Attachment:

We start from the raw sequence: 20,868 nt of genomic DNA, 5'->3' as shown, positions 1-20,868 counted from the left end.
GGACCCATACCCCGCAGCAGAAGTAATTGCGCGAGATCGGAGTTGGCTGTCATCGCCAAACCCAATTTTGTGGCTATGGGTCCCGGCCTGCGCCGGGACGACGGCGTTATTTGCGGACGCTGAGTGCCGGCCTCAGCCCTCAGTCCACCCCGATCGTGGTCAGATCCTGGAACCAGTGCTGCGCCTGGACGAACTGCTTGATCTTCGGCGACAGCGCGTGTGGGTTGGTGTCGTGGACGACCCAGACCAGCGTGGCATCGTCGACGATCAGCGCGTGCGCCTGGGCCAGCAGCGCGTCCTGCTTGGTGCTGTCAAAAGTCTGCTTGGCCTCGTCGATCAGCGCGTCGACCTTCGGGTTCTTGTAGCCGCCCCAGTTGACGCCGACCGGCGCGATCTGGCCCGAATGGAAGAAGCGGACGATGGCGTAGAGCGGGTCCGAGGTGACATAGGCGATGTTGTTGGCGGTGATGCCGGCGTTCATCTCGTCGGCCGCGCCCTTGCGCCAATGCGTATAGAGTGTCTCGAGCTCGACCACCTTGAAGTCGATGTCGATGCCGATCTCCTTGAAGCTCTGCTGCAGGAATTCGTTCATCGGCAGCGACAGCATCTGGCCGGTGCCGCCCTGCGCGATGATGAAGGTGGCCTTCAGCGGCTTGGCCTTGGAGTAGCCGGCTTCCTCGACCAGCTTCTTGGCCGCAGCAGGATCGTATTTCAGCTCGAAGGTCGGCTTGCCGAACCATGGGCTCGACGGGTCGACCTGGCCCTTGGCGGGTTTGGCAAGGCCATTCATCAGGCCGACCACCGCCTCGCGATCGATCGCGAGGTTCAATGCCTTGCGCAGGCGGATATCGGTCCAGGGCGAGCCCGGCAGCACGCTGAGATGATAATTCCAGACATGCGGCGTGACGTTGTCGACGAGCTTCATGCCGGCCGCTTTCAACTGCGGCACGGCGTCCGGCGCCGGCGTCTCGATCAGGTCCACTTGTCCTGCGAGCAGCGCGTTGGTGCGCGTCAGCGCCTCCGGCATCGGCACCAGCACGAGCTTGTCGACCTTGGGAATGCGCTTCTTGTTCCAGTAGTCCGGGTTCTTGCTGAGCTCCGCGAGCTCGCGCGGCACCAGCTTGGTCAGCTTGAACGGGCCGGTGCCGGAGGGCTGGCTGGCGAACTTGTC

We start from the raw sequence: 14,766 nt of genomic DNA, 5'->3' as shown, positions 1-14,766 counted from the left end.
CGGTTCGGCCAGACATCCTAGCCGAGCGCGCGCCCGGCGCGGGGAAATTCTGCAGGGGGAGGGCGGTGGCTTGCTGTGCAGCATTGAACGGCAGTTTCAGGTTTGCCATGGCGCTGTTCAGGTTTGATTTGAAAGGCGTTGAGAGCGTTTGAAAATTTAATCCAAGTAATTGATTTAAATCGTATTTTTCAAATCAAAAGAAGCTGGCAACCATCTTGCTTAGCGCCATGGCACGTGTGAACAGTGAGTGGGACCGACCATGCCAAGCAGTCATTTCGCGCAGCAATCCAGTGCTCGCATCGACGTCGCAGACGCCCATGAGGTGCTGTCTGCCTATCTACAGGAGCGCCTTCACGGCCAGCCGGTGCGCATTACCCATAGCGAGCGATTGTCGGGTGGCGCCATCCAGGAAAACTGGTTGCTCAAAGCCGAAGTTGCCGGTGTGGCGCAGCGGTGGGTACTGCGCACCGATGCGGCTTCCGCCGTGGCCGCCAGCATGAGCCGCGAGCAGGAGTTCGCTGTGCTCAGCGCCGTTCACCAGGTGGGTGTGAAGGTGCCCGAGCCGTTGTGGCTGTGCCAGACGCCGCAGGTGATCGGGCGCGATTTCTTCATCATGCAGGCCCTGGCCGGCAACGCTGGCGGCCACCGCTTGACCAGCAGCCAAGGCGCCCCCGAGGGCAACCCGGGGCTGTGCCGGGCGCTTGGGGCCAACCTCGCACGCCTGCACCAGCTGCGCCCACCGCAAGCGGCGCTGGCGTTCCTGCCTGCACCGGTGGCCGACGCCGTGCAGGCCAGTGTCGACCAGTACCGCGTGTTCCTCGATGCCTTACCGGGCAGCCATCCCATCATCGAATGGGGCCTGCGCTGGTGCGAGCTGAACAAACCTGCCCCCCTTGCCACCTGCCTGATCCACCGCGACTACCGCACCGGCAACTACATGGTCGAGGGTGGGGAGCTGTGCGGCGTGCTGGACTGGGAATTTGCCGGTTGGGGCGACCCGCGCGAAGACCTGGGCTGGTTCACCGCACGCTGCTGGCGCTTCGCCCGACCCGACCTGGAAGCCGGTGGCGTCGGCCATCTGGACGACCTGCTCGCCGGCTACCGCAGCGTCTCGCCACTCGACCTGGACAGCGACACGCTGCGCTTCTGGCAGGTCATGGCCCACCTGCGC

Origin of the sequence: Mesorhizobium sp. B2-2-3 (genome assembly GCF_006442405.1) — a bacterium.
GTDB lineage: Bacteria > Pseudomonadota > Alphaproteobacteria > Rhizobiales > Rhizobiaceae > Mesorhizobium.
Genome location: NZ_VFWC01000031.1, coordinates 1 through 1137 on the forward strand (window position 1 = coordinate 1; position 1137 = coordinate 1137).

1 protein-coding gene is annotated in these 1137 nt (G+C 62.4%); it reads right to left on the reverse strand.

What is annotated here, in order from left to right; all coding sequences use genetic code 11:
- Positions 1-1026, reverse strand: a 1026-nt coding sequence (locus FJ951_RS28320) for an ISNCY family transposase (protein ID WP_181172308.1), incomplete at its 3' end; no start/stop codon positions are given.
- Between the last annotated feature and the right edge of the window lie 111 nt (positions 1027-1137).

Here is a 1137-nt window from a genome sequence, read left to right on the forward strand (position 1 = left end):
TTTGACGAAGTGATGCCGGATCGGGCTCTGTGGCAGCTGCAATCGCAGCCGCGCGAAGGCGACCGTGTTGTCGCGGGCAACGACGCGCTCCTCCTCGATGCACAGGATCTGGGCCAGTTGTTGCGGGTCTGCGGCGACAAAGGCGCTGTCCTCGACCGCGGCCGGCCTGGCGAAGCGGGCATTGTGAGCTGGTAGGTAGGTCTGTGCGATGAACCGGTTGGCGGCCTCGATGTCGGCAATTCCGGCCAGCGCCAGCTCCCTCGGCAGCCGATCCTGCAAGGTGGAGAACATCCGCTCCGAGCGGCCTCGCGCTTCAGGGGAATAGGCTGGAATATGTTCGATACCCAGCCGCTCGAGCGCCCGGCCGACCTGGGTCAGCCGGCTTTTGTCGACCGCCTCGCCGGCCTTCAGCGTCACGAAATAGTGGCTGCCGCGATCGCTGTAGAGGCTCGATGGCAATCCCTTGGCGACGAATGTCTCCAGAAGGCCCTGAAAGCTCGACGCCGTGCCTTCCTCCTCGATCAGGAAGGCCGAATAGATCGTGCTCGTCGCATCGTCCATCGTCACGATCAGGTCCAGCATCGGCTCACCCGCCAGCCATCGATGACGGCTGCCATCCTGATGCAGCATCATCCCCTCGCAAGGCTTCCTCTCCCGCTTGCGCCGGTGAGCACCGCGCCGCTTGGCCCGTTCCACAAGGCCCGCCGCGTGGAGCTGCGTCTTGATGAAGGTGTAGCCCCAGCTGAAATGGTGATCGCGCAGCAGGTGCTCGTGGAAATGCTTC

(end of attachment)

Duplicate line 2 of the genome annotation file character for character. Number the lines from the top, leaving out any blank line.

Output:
GGACCCATACCCCGCAGCAGAAGTAATTGCGCGAGATCGGAGTTGGCTGTCATCGCCAAACCCAATTTTGTGGCTATGGGTCCCGGCCTGCGCCGGGACGACGGCGTTATTTGCGGACGCTGAGTGCCGGCCTCAGCCCTCAGTCCACCCCGATCGTGGTCAGATCCTGGAACCAGTGCTGCGCCTGGACGAACTGCTTGATCTTCGGCGACAGCGCGTGTGGGTTGGTGTCGTGGACGACCCAGACCAGCGTGGCATCGTCGACGATCAGCGCGTGCGCCTGGGCCAGCAGCGCGTCCTGCTTGGTGCTGTCAAAAGTCTGCTTGGCCTCGTCGATCAGCGCGTCGACCTTCGGGTTCTTGTAGCCGCCCCAGTTGACGCCGACCGGCGCGATCTGGCCCGAATGGAAGAAGCGGACGATGGCGTAGAGCGGGTCCGAGGTGACATAGGCGATGTTGTTGGCGGTGATGCCGGCGTTCATCTCGTCGGCCGCGCCCTTGCGCCAATGCGTATAGAGTGTCTCGAGCTCGACCACCTTGAAGTCGATGTCGATGCCGATCTCCTTGAAGCTCTGCTGCAGGAATTCGTTCATCGGCAGCGACAGCATCTGGCCGGTGCCGCCCTGCGCGATGATGAAGGTGGCCTTCAGCGGCTTGGCCTTGGAGTAGCCGGCTTCCTCGACCAGCTTCTTGGCCGCAGCAGGATCGTATTTCAGCTCGAAGGTCGGCTTGCCGAACCATGGGCTCGACGGGTCGACCTGGCCCTTGGCGGGTTTGGCAAGGCCATTCATCAGGCCGACCACCGCCTCGCGATCGATCGCGAGGTTCAATGCCTTGCGCAGGCGGATATCGGTCCAGGGCGAGCCCGGCAGCACGCTGAGATGATAATTCCAGACATGCGGCGTGACGTTGTCGACGAGCTTCATGCCGGCCGCTTTCAACTGCGGCACGGCGTCCGGCGCCGGCGTCTCGATCAGGTCCACTTGTCCTGCGAGCAGCGCGTTGGTGCGCGTCAGCGCCTCCGGCATCGGCACCAGCACGAGCTTGTCGACCTTGGGAATGCGCTTCTTGTTCCAGTAGTCCGGGTTCTTGCTGAGCTCCGCGAGCTCGCGCGGCACCAGCTTGGTCAGCTTGAACGGGCCGGTGCCGGAGGGCTGGCTGGCGAACTTGTC